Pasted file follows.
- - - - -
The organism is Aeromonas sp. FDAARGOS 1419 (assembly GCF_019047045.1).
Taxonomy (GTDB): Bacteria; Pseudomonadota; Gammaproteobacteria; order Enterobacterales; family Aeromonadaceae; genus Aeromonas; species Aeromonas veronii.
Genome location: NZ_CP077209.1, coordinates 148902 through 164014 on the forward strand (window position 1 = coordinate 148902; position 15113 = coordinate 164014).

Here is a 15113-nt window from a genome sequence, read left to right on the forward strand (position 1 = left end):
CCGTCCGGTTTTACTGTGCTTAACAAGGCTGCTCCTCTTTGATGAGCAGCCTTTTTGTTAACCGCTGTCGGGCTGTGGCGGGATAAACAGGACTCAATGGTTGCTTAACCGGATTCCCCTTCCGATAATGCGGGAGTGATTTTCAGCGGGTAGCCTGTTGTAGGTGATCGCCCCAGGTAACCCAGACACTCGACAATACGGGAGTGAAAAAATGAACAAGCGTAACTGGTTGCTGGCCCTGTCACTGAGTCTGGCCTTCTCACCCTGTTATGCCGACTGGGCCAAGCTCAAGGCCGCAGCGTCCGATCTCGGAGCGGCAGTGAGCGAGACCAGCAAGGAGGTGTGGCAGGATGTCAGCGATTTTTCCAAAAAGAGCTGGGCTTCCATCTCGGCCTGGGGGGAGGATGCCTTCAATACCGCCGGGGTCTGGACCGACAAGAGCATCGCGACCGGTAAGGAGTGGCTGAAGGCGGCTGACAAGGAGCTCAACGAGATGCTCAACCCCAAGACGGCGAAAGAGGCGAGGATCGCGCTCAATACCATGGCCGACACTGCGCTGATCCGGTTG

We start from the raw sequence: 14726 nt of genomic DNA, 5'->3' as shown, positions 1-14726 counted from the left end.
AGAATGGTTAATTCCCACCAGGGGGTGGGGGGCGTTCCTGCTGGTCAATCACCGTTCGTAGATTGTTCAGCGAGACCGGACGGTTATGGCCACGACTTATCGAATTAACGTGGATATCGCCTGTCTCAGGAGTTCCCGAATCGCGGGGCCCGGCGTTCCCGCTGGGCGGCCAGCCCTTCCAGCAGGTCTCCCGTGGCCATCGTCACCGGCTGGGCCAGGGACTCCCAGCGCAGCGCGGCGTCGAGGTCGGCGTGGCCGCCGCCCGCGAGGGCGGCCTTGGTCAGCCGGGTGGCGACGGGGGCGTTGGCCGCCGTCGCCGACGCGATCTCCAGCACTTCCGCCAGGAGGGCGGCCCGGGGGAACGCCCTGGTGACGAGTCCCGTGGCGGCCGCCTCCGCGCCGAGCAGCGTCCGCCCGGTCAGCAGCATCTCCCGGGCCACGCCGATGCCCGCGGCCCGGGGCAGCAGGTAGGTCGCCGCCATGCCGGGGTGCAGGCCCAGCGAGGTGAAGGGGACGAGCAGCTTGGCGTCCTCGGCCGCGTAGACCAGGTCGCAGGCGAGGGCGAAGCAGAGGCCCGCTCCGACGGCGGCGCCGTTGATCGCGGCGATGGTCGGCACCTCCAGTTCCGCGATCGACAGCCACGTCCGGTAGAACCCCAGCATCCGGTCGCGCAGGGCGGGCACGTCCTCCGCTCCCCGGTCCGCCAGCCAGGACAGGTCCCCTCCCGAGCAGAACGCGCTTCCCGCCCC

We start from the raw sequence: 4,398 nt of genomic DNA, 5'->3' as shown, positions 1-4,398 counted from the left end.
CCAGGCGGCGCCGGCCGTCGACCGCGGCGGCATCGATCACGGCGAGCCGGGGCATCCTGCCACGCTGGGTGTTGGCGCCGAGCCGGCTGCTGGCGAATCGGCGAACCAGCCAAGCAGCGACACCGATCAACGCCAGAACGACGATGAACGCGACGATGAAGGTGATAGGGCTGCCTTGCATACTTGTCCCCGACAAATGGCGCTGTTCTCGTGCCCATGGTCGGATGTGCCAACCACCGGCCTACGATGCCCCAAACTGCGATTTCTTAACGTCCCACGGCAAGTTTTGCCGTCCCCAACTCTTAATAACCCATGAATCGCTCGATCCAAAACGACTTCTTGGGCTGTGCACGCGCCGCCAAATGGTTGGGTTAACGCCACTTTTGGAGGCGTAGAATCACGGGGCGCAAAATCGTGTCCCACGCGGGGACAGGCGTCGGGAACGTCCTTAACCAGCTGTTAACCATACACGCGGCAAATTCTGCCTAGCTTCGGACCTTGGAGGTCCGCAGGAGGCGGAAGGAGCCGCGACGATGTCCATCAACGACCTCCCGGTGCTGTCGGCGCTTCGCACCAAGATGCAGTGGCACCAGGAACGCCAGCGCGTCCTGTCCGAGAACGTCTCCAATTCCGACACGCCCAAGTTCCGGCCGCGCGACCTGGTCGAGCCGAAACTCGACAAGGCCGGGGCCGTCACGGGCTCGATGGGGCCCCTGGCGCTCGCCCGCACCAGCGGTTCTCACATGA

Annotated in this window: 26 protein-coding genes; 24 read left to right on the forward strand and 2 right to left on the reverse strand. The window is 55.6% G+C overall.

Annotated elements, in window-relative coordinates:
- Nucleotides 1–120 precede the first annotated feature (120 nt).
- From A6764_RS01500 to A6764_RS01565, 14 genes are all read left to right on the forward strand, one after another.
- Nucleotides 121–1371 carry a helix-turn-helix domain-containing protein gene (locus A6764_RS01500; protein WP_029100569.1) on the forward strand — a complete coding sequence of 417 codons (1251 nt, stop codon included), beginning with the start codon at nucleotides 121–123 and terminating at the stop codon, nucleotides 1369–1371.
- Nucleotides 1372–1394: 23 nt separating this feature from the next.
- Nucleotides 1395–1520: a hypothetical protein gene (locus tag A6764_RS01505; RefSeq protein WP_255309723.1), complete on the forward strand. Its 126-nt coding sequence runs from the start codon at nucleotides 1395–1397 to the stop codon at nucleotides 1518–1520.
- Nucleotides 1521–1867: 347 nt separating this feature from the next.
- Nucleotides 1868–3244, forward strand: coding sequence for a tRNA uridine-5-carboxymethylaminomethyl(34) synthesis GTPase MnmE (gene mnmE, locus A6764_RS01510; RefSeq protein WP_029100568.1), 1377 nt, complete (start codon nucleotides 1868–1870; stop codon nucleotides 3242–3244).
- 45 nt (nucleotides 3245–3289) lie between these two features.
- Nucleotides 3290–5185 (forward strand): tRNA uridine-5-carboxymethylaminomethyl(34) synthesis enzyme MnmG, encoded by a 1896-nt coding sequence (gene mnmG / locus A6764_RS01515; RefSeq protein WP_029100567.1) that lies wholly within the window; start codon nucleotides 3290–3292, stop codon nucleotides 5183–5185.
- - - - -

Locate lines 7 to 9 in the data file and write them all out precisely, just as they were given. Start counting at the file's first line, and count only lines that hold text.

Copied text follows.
AGAATGGTTAATTCCCACCAGGGGGTGGGGGGCGTTCCTGCTGGTCAATCACCGTTCGTAGATTGTTCAGCGAGACCGGACGGTTATGGCCACGACTTATCGAATTAACGTGGATATCGCCTGTCTCAGGAGTTCCCGAATCGCGGGGCCCGGCGTTCCCGCTGGGCGGCCAGCCCTTCCAGCAGGTCTCCCGTGGCCATCGTCACCGGCTGGGCCAGGGACTCCCAGCGCAGCGCGGCGTCGAGGTCGGCGTGGCCGCCGCCCGCGAGGGCGGCCTTGGTCAGCCGGGTGGCGACGGGGGCGTTGGCCGCCGTCGCCGACGCGATCTCCAGCACTTCCGCCAGGAGGGCGGCCCGGGGGAACGCCCTGGTGACGAGTCCCGTGGCGGCCGCCTCCGCGCCGAGCAGCGTCCGCCCGGTCAGCAGCATCTCCCGGGCCACGCCGATGCCCGCGGCCCGGGGCAGCAGGTAGGTCGCCGCCATGCCGGGGTGCAGGCCCAGCGAGGTGAAGGGGACGAGCAGCTTGGCGTCCTCGGCCGCGTAGACCAGGTCGCAGGCGAGGGCGAAGCAGAGGCCCGCTCCGACGGCGGCGCCGTTGATCGCGGCGATGGTCGGCACCTCCAGTTCCGCGATCGACAGCCACGTCCGGTAGAACCCCAGCATCCGGTCGCGCAGGGCGGGCACGTCCTCCGCTCCCCGGTCCGCCAGCCAGGACAGGTCCCCTCCCGAGCAGAACGCGCTTCCCGCCCC

We start from the raw sequence: 4,398 nt of genomic DNA, 5'->3' as shown, positions 1-4,398 counted from the left end.
CCAGGCGGCGCCGGCCGTCGACCGCGGCGGCATCGATCACGGCGAGCCGGGGCATCCTGCCACGCTGGGTGTTGGCGCCGAGCCGGCTGCTGGCGAATCGGCGAACCAGCCAAGCAGCGACACCGATCAACGCCAGAACGACGATGAACGCGACGATGAAGGTGATAGGGCTGCCTTGCATACTTGTCCCCGACAAATGGCGCTGTTCTCGTGCCCATGGTCGGATGTGCCAACCACCGGCCTACGATGCCCCAAACTGCGATTTCTTAACGTCCCACGGCAAGTTTTGCCGTCCCCAACTCTTAATAACCCATGAATCGCTCGATCCAAAACGACTTCTTGGGCTGTGCACGCGCCGCCAAATGGTTGGGTTAACGCCACTTTTGGAGGCGTAGAATCACGGGGCGCAAAATCGTGTCCCACGCGGGGACAGGCGTCGGGAACGTCCTTAACCAGCTGTTAACCATACACGCGGCAAATTCTGCCTAGCTTCGGACCTTGGAGGTCCGCAGGAGGCGGAAGGAGCCGCGACGATGTCCATCAACGACCTCCCGGTGCTGTCGGCGCTTCGCACCAAGATGCAGTGGCACCAGGAACGCCAGCGCGTCCTGTCCGAGAACGTCTCCAATTCCGACACGCCCAAGTTCCGGCCGCGCGACCTGGTCGAGCCGAAACTCGACAAGGCCGGGGCCGTCACGGGCTCGATGGGGCCCCTGGCGCTCGCCCGCACCAGCGGTTCTCACATGA